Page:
The EPA is (finally) taking on air travel

After years of pressure, the agency took a first step toward regulating a major source of emissions

Published September 5, 2014 3:44PM (EDT)


It looks like it might finally be time to start talking about the big flying elephant in the fight against climate change. Air travel, its many benefits aside, is our most carbon-intensive mode of transportation. Right now, it accounts for about 4 percent of total U.S. emissions. Globally, aircraft-related emissions are projected to rise at an alarming rate: about 3 to 4 percent annually, meaning they could quadruple by midcentury. And Thursday, the Environmental Protection Agency took the first step in a process that could end in the decision to regulate those emissions, announcing its intention to study the health dangers they pose.

This is a long, long time coming. A coalition of environmental groups have been pushing the EPA to regulate greenhouse gas emissions from domestic and foreign aircraft that land at U.S. airports since 2007, and have been struggling, since then, to compel the agency to take action. The EPA continued to drag its feet even after a judge found, in 2011, that it was mandated to study the effects of aircraft emissions; at the beginning of August, two groups, the Center for Biological Diversity and Friends of the Earth, notified the agency of their intention to sue for a second time over its "unreasonable delay."

"We think that EPA's step is very important," said Vera Pardee, a senior attorney at the Center for Biological Diversity. "It is extremely late, ridiculously late, unreasonably late -- but nonetheless, here they are. And that's great."

Now that it's finally gotten started, the EPA's first step will be to issue an "endangerment finding," to be proposed in April 2015 and finalized a year later, that will determine whether aircraft emissions threaten human health. It's pretty obvious what that finding will be: The agency already set the stage for this back in 2009, when it found that the key greenhouse gases in the atmosphere "threaten the public health and welfare of current and future generations" and that emissions from motor vehicles are contributing to that threat. That same evidence spurred it this year to introduce regulations for new coal-fired power plants; air travel is the logical next step.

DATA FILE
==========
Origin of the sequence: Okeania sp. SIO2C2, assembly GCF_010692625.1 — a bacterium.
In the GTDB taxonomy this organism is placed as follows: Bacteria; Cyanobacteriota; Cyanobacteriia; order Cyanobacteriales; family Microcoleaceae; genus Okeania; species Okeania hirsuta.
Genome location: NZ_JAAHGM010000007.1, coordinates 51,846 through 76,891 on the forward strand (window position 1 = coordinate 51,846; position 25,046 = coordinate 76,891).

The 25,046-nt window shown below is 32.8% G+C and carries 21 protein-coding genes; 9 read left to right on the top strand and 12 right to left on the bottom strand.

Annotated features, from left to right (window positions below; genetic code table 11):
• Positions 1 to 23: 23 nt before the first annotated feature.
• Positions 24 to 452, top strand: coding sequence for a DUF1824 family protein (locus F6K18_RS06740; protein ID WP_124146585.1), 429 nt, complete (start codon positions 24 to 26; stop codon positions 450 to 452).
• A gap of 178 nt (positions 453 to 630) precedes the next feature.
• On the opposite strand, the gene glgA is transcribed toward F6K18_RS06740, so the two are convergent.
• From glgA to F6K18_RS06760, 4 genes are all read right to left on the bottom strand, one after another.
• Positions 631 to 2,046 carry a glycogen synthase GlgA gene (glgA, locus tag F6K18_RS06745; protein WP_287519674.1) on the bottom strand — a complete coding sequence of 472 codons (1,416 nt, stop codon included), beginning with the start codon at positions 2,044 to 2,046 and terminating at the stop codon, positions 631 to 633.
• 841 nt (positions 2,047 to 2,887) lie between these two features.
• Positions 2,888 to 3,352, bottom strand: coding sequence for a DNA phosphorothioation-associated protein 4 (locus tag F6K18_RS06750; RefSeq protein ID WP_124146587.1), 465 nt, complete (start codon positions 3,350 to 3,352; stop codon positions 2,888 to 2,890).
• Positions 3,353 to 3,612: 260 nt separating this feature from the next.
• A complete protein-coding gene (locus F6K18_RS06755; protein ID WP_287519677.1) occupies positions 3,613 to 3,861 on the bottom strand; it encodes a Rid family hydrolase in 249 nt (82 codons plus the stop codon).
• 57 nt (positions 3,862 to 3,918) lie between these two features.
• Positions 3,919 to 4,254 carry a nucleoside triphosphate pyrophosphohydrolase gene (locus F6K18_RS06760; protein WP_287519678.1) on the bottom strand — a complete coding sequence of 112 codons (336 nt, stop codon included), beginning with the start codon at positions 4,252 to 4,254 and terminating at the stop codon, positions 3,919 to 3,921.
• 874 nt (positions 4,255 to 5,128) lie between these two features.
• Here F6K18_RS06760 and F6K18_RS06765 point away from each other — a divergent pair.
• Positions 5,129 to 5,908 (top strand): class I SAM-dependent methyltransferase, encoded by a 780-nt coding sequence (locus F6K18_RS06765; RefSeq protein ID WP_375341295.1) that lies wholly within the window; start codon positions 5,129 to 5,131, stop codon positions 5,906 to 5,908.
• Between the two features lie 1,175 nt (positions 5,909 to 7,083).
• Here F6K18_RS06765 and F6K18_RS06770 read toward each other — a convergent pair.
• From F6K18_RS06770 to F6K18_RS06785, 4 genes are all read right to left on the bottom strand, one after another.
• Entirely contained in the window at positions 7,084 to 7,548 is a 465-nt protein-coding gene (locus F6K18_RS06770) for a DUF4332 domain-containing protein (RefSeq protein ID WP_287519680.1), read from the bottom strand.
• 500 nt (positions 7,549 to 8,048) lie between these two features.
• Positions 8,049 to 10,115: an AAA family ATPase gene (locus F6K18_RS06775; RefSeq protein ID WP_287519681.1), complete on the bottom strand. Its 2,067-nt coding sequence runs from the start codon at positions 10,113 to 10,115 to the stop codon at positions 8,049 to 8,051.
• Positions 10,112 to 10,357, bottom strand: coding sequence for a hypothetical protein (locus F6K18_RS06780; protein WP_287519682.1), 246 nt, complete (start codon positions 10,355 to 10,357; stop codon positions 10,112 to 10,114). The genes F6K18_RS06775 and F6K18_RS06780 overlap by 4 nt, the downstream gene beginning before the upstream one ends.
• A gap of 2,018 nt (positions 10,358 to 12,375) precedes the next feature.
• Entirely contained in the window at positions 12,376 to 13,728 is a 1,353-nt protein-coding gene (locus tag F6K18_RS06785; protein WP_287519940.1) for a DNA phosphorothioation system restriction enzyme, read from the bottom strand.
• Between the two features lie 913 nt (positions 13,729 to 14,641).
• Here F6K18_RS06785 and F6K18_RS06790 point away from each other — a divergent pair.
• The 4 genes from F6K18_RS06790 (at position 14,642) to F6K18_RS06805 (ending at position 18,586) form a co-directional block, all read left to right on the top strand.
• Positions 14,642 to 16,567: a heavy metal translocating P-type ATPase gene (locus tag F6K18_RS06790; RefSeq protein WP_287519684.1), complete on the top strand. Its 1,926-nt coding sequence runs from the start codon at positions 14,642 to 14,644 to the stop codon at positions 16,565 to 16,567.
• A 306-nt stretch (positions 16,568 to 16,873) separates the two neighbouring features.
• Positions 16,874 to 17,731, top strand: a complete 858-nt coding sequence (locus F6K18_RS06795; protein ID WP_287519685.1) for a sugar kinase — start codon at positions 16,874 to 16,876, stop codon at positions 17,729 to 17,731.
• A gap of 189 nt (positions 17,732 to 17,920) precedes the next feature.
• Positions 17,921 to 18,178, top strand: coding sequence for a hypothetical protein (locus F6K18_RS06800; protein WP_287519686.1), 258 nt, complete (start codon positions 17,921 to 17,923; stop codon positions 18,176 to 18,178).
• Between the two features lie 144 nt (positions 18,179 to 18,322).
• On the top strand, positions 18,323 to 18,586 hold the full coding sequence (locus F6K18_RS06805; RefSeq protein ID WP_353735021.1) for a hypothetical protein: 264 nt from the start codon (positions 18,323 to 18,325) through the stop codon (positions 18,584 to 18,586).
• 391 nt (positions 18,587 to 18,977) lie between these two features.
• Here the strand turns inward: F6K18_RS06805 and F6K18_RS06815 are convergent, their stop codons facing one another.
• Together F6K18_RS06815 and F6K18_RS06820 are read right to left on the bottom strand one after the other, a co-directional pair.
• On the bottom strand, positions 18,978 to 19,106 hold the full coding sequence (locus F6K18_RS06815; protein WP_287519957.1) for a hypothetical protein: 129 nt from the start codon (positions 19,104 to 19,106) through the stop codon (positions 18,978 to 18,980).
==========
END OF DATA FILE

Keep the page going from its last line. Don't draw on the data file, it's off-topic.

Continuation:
"And once that happens," explained Pardee, "there's no turning back." Once the EPA has determined that aircraft emissions are a problem, it will be required to do something about it, by crafting and adopting emissions standards for aircraft. "That will be enormous," said Pardee, especially because the rest of the world will have little choice but to follow, likely in the form of an international agreement under the International Civil Aviation Organization (ICAO), which several airlines have already said they support. Airplanes, after all, fly everywhere, and airlines don't want to have to deal with standards that are only applicable in one country.

So what to expect from the "inevitable" regulations? It would make sense that airlines are already pushing to make their planes as efficient as possible: fuel efficiency, after all, is directly related to carbon emissions -- and it's part of their bottom lines. But according to Daniel Rutherford, the program director for marine and aviation at the International Council on Clean Transportation, that's not necessarily the case. In the U.S., a number of ICCT studies have found, the most efficient airlines are 26 percent more efficient than the least. "If you thought that fuel price alone were enough to drive efficiency," Rutherford explains, "you wouldn't find a gap that large." And improvements, while they do happen, occur in fits and starts; overall, the industry only increases its efficiency by a little more than 1 percent per year, which is not nearly enough to meet the goals set by the U.S. or the ICAO.

The good news is that the technology to change that -- including more efficient engines, better aerodynamics and lightweight materials -- is out there. If taken full advantage of, ICAO predicts that the efficiency of new aircraft relative to existing designs could improve 40 percent by 2020, and by as much as 70 percent in 2030. It's unclear, for now, what the costs of those improvements would be compared to the savings, or how those costs would be passed on to consumers. For passengers, Pardee pointed out, it would at least mean feeling a lot less guilty about our personal contribution to climate change.

By Lindsay Abrams

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Air Travel Climate Change Epa Greenhouse-gas Emissions Regulations